This weekend, while watching hour after hour of the NCAA basketball tournament, I saw a commercial for Renaissance Homes, the Lake Oswego based residential builder. If I’m not mistaken, Renaissance builds mostly single-family homes in suburban subdivisions. That’s not really my area of interest, to put it diplomatically. But the Renaissance commercial piqued my interest in companies like this as one-stop shops offering design, construction and a kind of mass customization.
In the realm of larger buildings that individual architecture firms and general contractors partner on, I wonder if there’s anything we can learn from these smaller shops that put design and construction under one roof.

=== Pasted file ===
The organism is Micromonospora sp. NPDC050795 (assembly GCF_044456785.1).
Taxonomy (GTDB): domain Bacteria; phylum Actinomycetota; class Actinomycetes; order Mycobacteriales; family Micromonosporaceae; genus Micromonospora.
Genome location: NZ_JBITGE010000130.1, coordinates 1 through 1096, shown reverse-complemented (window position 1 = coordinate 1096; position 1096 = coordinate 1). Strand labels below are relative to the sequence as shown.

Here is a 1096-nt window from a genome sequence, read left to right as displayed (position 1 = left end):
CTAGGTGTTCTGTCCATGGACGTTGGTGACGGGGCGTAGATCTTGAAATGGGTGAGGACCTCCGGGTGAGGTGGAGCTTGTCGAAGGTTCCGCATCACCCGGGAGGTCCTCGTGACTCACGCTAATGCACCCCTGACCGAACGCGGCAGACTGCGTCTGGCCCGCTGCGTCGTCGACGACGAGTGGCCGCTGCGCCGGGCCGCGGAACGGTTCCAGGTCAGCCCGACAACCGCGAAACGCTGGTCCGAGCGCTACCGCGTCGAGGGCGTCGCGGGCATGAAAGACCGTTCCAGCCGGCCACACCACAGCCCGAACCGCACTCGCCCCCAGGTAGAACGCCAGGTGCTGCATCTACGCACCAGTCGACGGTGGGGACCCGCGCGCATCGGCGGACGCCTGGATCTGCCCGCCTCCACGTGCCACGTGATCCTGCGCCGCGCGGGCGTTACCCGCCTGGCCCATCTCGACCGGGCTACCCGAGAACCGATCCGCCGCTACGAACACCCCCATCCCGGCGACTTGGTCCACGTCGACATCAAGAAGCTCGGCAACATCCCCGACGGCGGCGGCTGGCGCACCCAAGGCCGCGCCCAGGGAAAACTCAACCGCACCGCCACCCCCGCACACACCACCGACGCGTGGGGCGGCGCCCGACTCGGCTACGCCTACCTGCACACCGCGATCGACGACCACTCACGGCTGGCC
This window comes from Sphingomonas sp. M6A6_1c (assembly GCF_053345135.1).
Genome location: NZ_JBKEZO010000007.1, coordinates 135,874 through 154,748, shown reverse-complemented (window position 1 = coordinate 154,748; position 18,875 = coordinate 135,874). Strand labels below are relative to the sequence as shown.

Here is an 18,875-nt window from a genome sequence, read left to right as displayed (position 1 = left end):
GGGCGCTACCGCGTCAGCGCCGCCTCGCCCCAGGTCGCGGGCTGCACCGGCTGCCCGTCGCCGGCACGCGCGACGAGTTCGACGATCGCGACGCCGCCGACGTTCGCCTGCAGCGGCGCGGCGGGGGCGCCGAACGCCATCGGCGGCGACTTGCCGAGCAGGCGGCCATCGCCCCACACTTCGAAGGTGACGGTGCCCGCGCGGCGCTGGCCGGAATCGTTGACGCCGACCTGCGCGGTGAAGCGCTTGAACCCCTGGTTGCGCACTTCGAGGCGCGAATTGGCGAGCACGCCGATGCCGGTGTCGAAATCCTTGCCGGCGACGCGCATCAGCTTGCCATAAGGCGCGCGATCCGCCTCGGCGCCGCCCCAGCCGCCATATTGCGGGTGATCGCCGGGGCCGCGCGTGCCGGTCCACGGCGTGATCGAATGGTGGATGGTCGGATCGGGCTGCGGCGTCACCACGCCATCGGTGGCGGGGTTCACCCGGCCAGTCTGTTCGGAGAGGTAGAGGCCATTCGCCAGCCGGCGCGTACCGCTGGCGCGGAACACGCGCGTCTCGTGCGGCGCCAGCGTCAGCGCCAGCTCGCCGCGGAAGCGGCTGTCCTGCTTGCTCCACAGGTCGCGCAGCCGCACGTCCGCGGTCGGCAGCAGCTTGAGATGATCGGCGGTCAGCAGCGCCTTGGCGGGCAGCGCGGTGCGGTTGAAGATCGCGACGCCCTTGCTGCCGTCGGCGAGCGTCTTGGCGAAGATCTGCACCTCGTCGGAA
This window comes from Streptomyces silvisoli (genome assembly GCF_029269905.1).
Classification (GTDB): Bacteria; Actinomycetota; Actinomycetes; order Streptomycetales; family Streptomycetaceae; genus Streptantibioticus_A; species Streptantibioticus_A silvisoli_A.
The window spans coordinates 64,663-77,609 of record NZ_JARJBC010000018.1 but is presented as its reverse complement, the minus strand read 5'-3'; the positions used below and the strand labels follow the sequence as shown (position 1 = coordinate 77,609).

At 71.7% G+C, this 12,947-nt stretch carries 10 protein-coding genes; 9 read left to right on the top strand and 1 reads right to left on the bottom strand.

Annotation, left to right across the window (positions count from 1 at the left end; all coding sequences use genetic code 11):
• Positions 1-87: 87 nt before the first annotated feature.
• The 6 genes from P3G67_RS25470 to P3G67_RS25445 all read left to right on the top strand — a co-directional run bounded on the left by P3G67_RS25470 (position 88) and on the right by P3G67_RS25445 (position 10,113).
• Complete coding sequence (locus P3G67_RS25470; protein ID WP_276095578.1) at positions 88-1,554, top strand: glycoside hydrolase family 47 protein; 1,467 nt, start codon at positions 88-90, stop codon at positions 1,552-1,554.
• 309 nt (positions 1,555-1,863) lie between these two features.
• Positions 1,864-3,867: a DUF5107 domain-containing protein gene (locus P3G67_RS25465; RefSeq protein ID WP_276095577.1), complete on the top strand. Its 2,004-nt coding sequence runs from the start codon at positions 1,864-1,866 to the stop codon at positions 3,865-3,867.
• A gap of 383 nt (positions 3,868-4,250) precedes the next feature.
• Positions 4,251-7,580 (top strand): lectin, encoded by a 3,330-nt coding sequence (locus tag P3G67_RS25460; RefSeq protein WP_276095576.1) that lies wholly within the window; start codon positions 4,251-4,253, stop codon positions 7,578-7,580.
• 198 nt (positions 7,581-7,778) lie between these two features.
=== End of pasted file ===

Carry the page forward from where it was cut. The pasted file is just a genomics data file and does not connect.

A lot of developers seem to do this in an unofficial way, frequently working with the same architecture firm and contractor time after time, kind of like their outsourced in-house team. Larger-scale projects are much more sophisticated and increasingly require a wide variety of experts and subcontractors. For big players on the design or builder side like Hoffman Construction, ZGF Partnership, it probably wouldn’t make sense. They’re already sizable outfits as-is, and they’re working with talented people all over the region and, in ZGF’s case especially, the world.
But I wonder if there’s a scale of project--bigger than single family homes but smaller than huge multistory buildings--that would benefit from offering design and construction in-house, and maybe begin to develop some more industrial-style, prefab expertise of comparable designers of, say, boats and ships. While you’re at it, why not also add marketing and branding efforts to your design process like Ziba Design is doing more and more?
Le Corbusier famously called architecture “machines for living”. Might there be a portion of the building market targeted by a new kind of entity combining these traditionally separate elements?